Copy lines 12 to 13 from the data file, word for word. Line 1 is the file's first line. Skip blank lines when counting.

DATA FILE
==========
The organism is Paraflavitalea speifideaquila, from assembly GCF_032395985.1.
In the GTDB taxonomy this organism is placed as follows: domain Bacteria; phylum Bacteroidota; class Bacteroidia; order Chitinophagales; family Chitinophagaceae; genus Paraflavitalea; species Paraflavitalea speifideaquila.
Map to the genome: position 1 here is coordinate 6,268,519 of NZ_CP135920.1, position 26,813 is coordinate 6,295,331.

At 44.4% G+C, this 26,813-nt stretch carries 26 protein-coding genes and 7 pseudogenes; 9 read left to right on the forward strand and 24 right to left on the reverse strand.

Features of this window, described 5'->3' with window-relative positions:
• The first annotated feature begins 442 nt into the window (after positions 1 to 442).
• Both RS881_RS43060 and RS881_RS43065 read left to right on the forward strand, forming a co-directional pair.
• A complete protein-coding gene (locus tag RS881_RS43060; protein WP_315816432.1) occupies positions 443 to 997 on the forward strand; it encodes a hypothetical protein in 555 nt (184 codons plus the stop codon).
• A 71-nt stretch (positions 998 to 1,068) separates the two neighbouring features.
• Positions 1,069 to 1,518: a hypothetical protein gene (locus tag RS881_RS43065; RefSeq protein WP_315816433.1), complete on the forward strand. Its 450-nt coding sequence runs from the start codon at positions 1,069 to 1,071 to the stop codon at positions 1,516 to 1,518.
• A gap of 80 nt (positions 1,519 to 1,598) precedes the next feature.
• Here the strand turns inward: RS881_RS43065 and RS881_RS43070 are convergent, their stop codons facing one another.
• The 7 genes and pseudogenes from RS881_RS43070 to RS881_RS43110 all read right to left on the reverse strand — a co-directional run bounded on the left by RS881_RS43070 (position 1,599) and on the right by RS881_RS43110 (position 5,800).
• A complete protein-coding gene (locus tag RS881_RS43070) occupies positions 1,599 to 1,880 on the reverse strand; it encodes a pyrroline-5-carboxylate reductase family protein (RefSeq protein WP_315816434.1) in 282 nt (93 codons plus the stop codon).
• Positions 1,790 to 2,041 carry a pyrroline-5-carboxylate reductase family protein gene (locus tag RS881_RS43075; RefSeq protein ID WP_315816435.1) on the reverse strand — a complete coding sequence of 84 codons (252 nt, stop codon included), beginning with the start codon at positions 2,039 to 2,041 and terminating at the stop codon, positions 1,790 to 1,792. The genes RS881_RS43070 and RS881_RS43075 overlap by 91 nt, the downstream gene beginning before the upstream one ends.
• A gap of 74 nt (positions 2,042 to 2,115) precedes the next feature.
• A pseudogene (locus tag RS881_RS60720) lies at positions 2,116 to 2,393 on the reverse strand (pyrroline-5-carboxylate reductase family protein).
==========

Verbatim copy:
• Here the strand turns inward: RS881_RS43065 and RS881_RS43070 are convergent, their stop codons facing one another.
• The 7 genes and pseudogenes from RS881_RS43070 to RS881_RS43110 all read right to left on the reverse strand — a co-directional run bounded on the left by RS881_RS43070 (position 1,599) and on the right by RS881_RS43110 (position 5,800).